Effective marketing isn't about adopting a piece of technology, being clever, or winning awards. It's (still) about appealing to basic human emotions.
Every business today is actually marketing two distinct value propositions to its customers – and probably doesn’t even know it.
Business marketing today is not about the technology behind the initiatives. It is about connecting and providing value to meet customer expectations.
Every business is a people business. Thanks to a newly-empowered, more demanding customer, businesses must treat their customers as individuals if they are to compete.
Small companies have the flexibility to react to market changes and capitalize on opportunities. Why? Because they have to.
Have you noticed how many of the new marketing tools for businesses have more in common with IT than Marketing? If you’ve been reading this blog for any length of time (thank you, if you have) then you’ll know how I’m always banging on about how there are a raft of new tools, technologies and processes that help you get your business value message out there – better. The issue is, unless you’re reasonably adept in IT, many of the tools look about as inviting and user-friendly as North Korea. Let me give you some examples. By and large, static HTML based websites don’t help grow your online presence easily. Unless you’re a web guru (or have one to hand) updating static HTML sites is a pain – which is probably why so few companies bother. A site based on a Content Management System (CMS), on the other hand, gives you control, flexibility, easier SEO optimization (for non-SEO geeks) and the ability for anyone with permission to create and publish content to it (from wherever they are). OK, that’s all well and great. But while the developers of popular CMS platforms such WordPress, Joomla and Drupal have made great efforts …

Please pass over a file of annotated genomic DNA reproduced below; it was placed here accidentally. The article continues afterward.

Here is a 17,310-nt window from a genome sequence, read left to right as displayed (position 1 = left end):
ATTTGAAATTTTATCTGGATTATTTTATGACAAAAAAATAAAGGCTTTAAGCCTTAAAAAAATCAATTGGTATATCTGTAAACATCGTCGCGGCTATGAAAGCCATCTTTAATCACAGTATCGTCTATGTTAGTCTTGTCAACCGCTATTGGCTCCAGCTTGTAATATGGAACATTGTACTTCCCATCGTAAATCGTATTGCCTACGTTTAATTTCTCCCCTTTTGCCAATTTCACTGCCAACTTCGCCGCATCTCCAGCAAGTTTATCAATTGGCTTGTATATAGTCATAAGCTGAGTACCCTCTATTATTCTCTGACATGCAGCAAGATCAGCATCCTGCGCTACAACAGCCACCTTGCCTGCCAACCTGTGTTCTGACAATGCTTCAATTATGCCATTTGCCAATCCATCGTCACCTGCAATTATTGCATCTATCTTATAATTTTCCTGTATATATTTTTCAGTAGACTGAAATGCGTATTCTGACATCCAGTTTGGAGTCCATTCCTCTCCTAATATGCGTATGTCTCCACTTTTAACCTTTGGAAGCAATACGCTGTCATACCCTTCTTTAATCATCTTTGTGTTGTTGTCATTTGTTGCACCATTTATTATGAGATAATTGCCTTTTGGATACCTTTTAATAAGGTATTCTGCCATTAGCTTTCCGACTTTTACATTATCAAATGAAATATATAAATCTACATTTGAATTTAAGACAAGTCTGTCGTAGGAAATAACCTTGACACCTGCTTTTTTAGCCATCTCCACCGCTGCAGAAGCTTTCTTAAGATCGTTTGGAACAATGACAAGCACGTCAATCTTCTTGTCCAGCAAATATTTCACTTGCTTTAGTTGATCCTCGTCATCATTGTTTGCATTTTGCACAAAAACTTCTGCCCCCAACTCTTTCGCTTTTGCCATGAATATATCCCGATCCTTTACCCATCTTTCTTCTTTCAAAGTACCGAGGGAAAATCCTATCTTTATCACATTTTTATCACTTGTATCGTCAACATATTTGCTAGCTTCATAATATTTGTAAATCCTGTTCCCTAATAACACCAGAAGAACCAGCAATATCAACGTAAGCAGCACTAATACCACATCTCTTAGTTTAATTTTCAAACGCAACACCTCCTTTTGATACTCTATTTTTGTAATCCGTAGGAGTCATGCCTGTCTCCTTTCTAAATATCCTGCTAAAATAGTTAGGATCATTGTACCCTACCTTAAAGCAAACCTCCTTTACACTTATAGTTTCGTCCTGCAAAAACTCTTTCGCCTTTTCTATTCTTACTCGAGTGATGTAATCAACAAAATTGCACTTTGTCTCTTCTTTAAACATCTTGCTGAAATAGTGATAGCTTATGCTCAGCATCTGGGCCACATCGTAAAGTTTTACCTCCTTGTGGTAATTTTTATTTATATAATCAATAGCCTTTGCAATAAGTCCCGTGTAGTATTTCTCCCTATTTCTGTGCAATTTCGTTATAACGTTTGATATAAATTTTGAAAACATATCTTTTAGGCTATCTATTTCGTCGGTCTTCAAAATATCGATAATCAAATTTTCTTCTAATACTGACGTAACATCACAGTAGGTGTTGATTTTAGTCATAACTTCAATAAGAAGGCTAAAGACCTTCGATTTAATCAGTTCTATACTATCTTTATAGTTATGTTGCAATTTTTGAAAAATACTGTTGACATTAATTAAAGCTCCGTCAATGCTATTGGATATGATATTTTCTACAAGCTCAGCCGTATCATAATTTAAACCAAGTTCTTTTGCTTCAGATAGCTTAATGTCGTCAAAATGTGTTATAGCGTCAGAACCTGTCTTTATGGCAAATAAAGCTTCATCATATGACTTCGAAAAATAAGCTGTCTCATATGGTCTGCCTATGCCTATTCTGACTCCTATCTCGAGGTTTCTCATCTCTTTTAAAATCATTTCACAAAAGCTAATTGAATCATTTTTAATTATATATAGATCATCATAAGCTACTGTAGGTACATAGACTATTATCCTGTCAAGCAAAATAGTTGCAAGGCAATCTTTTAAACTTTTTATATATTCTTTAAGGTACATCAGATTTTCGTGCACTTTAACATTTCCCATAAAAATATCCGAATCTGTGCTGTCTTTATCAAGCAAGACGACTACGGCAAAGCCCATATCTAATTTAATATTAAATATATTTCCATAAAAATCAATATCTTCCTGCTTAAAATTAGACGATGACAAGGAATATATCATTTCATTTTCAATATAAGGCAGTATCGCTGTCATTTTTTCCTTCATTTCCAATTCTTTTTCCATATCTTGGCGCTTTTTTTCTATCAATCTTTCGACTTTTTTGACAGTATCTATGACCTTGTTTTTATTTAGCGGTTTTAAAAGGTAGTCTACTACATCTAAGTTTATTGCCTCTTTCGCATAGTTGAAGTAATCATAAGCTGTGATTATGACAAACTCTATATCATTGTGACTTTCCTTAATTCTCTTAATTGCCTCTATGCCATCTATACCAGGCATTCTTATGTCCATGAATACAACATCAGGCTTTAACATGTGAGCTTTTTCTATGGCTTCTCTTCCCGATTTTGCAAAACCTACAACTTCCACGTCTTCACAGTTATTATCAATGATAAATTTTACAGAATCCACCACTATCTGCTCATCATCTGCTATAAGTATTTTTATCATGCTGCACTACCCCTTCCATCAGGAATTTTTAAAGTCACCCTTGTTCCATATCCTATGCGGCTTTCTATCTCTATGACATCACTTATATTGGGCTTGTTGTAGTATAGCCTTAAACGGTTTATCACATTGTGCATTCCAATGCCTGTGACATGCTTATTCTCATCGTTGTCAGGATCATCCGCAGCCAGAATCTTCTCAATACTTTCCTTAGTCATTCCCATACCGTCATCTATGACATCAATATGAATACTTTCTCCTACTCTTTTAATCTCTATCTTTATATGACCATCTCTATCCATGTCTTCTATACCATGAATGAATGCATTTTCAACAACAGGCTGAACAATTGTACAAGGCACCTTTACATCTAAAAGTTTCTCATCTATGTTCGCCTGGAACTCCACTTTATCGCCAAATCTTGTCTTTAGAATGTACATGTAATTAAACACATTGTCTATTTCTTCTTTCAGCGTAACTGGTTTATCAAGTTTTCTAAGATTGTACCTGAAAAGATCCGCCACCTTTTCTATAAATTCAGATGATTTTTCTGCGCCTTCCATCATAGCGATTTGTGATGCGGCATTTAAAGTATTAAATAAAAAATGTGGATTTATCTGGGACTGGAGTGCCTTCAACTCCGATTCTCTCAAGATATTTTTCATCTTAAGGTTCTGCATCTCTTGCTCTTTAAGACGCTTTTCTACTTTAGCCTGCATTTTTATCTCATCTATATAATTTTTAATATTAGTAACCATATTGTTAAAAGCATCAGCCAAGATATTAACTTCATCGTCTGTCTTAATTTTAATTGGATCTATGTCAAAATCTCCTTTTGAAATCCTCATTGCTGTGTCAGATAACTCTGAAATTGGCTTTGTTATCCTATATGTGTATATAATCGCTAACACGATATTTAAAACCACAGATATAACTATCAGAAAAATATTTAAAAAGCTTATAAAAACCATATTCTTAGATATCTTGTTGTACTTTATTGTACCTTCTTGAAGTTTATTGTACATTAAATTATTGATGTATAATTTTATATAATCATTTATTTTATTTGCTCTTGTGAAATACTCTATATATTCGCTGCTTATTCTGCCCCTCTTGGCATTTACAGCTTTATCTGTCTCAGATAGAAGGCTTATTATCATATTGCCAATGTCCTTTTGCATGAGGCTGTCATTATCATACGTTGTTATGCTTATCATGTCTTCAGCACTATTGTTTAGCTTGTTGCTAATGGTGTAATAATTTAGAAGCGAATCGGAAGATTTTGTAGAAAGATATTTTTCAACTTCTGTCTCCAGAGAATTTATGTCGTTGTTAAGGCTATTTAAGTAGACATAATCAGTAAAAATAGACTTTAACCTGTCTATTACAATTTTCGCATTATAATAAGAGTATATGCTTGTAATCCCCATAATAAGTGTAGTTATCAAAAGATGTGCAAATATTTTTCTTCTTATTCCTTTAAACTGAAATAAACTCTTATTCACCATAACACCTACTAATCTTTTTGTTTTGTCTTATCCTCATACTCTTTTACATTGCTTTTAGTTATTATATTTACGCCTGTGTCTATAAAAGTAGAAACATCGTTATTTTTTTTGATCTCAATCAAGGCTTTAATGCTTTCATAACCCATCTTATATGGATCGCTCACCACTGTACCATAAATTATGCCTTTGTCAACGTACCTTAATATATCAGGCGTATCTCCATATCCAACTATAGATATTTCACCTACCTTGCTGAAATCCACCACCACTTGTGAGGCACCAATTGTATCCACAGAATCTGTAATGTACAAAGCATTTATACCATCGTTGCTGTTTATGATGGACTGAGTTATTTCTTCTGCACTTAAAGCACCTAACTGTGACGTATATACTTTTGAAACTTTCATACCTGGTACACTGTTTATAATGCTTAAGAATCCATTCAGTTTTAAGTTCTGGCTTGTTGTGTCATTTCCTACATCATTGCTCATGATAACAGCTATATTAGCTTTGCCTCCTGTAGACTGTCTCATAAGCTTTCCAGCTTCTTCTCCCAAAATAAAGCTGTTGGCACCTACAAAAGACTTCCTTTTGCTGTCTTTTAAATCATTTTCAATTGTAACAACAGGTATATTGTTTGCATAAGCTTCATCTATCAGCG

Every business needs customers. Well, duh… It’s also true that every business owner, sales manager, and marketer loves finding new customers. The initial contact, the first meeting. The sales pitch, the demonstration, and submission of proposal. Then follows the negotiation, the close, the transaction and, finally, the payment. It’s a complex dance, often with many intricate steps. Any one of those steps can go awry at any time. potentially resulting in sales failure. I think that’s part of the fascination. Business owners and sales managers are often Type A personalities. They relish the thrill of the chase. The sport, the competition against sales professionals from other businesses who are just as hungry for the sale. The importance of understanding the prospect – what makes them tick. The desire to win. The inherent risk and ultimate cost of failure. Looking at it this way you could be forgiven for thinking it’s all quite primeval. Supposing you’ve navigated successfully around the potential pitfalls to failure and – congratulations – closed the deal. What happens next? Sure, the customer takes delivery. Maybe there’s an onboarding phase – installation, training, support, and so on. But I’m thinking farther forward. I’m thinking about the time …
Exhibiting at a tradeshow can be a very effective sales tool. But today, so can many other things.